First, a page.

Towards the end of last year, What Van? was handed the chance to take part in the second Brighton to London Future Car Challenge in our new Van of the Year – Renault’s Kangoo ZE.
It was the first time the production version had made it to UK roads, and it really was cutting it fine, with the Kangoo not actually making it to Brighton until just before 9pm on the day before the event. Renault had to liberate a vehicle from a massive EV training event in Europe that had hoovered up all the firm’s other available units.
But fortunately it was fully charged and ready to go for the obscenely early Saturday morning start (around 7.30am) when 65 low-emission cars and vans crossed the startline on Brighton’s Madeira Drive. The array of powertrains covered low-CO2 diesel engines, electric power, hybrid vehicles, plug-in hybrids, range-extender models and hydrogen fuel cells, with both production models and those still in the development stage entered into the event.
The Kangoo, one of a disappointingly small light commercial vehicle presence of just three models in a car-dominated field, was number 45 across the line, one behind a certain Kevin McCloud of TV’s Grand Designs fame in a slightly more glamorous Delta E-4 Coupe electric sports car.
The approximate 60-mile run up to the centre of London shouldn’t have taxed the Kangoo ZE’s 100-mile-plus range, although we were given a cautionary word of warning not to drive like idiots. It wouldn’t look good for Renault if the Kangoo hadn’t completed the route, although to be fair it would have been a challenge to use enough battery power to fail. In Brighton, the readout was showing 139km (86.3 miles) to zero charge ahead of the 100km route, with the distances being in the continental measurement due to the vehicle having been nabbed from Europe ahead of right-hand drive supply making it over.
The first part of the journey, towards the coffee stop at Mid Sussex College in Crawley, is the one where the Kangoo ZE, like all electric vehicles, was less than in its element. Rolling, hilly countryside punctuated by villages isn’t exactly an EV’s ideal environment, with the hills inhibiting progress as we tried to retain as much energy as possible. Red lights also become a game when you’re trying not to stop, and on a couple of occasions it would have been beneficial to speed up slightly to make it through a set of lights rather than having to stop and then get going again. But we made it to Crawley with another 49 miles of charge left for the second leg of 33 miles, and safe in the knowledge that the stop-start nature of the looming traffic as we picked our way through south London would help the Kangoo’s regeneration system that recoups energy from deceleration to top up the electric power supply.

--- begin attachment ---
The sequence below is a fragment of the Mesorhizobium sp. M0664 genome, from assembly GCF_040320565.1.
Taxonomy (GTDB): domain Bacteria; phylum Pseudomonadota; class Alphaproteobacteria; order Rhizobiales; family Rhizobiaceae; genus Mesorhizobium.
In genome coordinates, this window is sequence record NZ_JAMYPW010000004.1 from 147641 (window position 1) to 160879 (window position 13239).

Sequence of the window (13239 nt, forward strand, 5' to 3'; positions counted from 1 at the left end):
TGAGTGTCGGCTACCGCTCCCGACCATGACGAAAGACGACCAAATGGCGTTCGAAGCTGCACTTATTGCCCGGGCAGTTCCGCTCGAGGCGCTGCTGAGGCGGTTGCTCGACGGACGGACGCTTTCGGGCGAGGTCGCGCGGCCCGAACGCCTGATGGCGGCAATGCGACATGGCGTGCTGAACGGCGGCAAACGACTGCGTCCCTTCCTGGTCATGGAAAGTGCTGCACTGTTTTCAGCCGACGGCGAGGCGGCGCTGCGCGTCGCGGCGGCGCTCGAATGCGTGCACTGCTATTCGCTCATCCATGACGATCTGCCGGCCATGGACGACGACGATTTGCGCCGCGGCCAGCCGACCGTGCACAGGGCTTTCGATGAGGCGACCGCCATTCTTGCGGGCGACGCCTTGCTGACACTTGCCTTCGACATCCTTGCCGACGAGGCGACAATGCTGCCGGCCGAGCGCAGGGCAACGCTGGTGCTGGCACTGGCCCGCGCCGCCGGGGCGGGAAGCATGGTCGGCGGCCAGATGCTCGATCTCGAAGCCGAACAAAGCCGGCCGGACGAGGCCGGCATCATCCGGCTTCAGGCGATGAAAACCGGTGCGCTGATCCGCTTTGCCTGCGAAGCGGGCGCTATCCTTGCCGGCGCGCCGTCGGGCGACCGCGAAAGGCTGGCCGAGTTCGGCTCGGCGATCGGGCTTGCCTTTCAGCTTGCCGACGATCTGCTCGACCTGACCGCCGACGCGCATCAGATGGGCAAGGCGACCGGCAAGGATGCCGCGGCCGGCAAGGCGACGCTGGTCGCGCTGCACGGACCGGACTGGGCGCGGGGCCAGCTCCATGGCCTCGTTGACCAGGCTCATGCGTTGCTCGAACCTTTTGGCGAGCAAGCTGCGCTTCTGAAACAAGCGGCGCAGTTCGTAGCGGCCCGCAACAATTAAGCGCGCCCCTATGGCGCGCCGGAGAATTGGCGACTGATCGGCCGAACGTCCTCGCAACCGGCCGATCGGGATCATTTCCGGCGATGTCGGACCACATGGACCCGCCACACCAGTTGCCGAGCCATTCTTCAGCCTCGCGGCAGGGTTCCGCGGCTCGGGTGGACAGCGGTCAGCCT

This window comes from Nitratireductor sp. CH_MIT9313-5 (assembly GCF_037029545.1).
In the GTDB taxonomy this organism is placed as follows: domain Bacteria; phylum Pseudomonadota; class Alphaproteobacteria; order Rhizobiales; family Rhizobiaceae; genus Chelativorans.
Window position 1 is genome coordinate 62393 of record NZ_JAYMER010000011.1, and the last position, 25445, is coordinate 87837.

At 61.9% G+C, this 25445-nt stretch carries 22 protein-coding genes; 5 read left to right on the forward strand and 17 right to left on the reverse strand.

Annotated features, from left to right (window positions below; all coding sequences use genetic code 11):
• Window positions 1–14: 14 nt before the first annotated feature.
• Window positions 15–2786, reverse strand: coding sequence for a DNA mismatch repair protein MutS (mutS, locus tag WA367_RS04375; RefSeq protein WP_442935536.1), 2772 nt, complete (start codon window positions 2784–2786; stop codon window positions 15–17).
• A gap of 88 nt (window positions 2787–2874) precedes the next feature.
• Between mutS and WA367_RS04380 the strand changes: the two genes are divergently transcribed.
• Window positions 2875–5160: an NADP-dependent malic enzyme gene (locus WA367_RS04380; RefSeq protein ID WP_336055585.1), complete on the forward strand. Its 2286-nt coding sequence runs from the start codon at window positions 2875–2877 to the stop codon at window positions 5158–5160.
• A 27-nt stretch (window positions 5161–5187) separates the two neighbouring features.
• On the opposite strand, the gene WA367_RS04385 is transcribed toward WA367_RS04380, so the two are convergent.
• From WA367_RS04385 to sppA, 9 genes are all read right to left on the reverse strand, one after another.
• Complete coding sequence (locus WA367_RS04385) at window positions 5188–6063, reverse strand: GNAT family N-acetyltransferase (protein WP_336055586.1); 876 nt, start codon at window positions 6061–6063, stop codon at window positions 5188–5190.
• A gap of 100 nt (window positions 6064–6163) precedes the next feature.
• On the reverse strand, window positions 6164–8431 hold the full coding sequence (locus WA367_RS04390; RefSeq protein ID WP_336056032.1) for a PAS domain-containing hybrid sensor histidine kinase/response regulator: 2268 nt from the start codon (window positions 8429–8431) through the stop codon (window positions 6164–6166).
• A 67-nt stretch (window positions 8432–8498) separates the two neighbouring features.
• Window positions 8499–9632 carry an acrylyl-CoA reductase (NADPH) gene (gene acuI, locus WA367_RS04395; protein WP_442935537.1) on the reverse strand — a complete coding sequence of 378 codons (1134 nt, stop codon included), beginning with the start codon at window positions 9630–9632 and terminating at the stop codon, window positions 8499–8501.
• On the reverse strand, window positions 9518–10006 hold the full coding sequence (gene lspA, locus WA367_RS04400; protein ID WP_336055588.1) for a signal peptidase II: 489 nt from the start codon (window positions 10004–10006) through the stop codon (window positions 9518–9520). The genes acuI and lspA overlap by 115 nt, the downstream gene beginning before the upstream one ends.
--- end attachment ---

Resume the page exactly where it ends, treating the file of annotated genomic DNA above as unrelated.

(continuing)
And so it proved ­– certainly with the traffic at least. Crawling through outer Croydon and towards Streatham showed the Kangoo ZE’s strengths in terms of minimising energy use in low-speed crawl, although the harsh regenerative recuperation of energy meant a little forward planning replaced the need for touching the brake pedal. Heavy traffic also pointedly illustrated how it’s significantly more relaxing to drive an electric vehicle, with progress silent yet with enough power on tap to pick through traffic or onto busy roundabouts whenever needed.
From the remaining range of 49 miles in Crawley, we then covered another 33 yet had enough predicted battery power for a further 25 miles, which meant an overall range of 82 miles compared with the 86-ish predicted by the Kangoo’s system in Brighton. We were driving like absolute saints and employing every tactic to maximise range, most notably keeping the speed down on the open sections of the route’s early roads, but to actually cover 57 miles and have another 25 in hand bodes well for the ZE’s predicted range.
The electric Renault Kangoo’s first trip on UK roads ended up with a parade onto a crowded Regents Street where it was displayed with the other 64 low-emission models to crowds of shoppers and motor fans, alongside some of the vintage cars set to take part in the London-to-Brighton Veteran Car Run the following morning.
It’s a shame that there weren’t more light commercial vehicles in the 2011 RAC Future Car Challenge, but at least Renault’s Kangoo ZE did its bit along with entries from Hyde Electromotive and Electric Vehicle Company to prove the LCV sector is looking to develop and embrace future technologies now.